The Center is organized under Federal 501C3 regulations and is separate and distinct from the Foundation.  The Center's president, Ms. Hong Zhang, welcomes inquiries and requests for assistance from community and national safety organizations.


Impact Site Descriptions

Some of you may have noticed some numerals appended to the nominal impact sites (front, rear, left etc.) on Snell test reports, for example: Front @ 30, 255. "Front" conveys only a general sense of where the helmet was impacted, but the "30, 255" will locate the impact site within a few millimeters. Mr. Dean McGuffee explained the idea to us a few years ago and we've been using it ever since.

The helmet is placed on placed right side up on a flat surface that has been marked with a pattern of lines radiating from a single point. Each of these radials is labeled according to its angular displacement in degrees, clockwise from a selected 0 line. The pattern also includes some parallel lines that assist in centering the helmet over the radial pattern so that the center is midway between the front and rear edges of the helmet and midway between the left and right edges as well. When the helmet is correctly positioned, the 0 line will lie along the longitudinal plane of the helmet and project out from under the front edge.

 

With the helmet in position, the distance from the flat surface up to the impact site is measured with a flexible ruler. If necessary, the ruler is bent to lie along the upper surface of the helmet. The technician then notes the radial at which the base of the ruler contacts the flat surface. This radial position, in degrees, and the distance along the ruler, in millimeters, are the two values given in our site descriptions. Given this information, another technician can locate the impact site on an identical helmet with surprising accuracy simply by reversing the procedure.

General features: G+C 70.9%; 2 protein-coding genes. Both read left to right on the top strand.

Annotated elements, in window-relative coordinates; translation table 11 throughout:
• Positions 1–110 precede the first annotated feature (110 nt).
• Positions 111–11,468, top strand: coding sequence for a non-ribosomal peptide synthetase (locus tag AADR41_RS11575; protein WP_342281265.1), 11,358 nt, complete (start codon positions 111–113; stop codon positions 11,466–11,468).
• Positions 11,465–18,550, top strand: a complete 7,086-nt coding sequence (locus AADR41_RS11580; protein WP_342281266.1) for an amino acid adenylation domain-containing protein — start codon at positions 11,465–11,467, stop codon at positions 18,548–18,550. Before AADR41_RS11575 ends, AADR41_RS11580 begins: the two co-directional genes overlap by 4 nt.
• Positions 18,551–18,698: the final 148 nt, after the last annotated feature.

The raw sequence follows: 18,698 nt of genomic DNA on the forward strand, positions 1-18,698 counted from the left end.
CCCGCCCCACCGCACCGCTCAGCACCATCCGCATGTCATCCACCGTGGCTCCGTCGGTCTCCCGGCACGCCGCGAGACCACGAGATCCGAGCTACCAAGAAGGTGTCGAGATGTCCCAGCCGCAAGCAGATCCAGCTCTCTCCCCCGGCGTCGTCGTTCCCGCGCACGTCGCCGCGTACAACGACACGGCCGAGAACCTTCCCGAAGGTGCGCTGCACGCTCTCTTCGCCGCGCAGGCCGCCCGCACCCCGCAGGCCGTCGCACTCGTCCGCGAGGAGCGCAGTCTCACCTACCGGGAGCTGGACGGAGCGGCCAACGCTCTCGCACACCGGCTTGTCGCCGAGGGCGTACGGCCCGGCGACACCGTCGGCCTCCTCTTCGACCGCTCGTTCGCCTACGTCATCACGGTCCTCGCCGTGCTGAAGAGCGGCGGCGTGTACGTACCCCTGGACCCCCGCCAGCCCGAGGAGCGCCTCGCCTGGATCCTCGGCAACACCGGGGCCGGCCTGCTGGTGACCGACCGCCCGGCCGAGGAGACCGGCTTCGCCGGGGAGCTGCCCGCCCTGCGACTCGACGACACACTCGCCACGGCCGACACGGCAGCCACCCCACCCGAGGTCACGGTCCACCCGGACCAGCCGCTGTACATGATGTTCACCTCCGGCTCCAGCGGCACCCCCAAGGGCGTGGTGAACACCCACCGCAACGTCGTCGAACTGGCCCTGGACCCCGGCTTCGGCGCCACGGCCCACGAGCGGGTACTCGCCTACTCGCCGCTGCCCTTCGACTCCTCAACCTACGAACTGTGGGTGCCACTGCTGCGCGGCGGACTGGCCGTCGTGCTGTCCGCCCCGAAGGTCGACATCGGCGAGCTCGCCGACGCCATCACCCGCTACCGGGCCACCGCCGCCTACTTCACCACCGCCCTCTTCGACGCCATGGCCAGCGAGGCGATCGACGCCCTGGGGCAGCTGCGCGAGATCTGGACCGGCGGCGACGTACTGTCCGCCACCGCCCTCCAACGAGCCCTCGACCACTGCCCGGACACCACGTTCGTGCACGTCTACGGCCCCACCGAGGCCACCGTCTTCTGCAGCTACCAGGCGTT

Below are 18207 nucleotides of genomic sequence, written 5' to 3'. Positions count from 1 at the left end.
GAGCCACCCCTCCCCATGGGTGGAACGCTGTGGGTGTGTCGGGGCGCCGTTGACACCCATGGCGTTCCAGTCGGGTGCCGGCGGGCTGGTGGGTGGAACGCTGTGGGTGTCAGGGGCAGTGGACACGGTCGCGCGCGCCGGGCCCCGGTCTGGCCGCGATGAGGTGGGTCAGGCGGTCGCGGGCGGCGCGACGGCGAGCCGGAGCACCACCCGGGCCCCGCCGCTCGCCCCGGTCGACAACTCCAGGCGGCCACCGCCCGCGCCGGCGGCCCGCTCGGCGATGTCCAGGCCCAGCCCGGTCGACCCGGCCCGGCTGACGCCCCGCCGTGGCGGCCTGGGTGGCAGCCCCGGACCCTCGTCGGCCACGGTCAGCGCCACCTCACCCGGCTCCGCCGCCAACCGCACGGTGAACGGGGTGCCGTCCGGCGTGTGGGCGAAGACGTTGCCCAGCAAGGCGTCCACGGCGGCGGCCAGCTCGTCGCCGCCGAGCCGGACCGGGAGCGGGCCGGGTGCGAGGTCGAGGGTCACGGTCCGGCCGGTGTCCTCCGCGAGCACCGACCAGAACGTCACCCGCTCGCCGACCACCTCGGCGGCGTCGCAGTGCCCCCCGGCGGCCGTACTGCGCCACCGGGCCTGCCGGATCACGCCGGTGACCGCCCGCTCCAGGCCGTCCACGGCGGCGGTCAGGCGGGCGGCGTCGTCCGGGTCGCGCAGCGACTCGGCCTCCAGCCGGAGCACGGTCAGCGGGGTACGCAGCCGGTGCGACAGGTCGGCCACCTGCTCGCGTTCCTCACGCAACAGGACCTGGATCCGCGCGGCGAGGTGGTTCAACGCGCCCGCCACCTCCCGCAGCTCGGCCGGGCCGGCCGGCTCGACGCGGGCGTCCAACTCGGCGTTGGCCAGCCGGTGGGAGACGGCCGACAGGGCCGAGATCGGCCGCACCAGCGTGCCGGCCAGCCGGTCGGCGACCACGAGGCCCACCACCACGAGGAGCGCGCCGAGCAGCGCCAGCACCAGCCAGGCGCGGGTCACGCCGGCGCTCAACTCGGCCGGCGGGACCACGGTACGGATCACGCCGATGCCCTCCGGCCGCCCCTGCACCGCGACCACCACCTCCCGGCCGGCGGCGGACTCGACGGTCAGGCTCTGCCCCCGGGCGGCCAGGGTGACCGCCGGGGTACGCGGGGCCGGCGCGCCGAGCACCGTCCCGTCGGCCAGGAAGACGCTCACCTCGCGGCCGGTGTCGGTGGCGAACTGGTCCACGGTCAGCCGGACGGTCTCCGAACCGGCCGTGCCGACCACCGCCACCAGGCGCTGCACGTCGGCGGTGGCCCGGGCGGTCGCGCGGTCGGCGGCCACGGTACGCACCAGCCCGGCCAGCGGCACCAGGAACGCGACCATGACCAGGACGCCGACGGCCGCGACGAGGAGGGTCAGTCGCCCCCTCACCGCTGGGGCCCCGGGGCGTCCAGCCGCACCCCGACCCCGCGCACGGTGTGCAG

Who to Contact at Snell

Snell Memorial Foundation, Inc.

3628 Madison Avenue, Suite 11

North Highlands, CA 95660

Phone: 916-331-5073; Fax: 916-331-0359;

Email: ------ General Information - info@smf.org

Internet: ---- Steve Johnson ------ sdj@smf.org

Testing: ----- Gib Brown --------- gib@smf.org

Randy McCarty -- randy@smf.org

James Barnes ---- jim@smf.org

Edward Hunter --- ehunter@smf.org

Decals: ----- Bonnie Adams ------ bonnie@smf.org

Education: -- Hong Zhang -------- hong@smf.org

Admin: ------ Steve Johnson ----- sdj@smf.org

All Other: --- Ed Becker --------- ed@smf.org

Editor: Edward Becker, Executive Director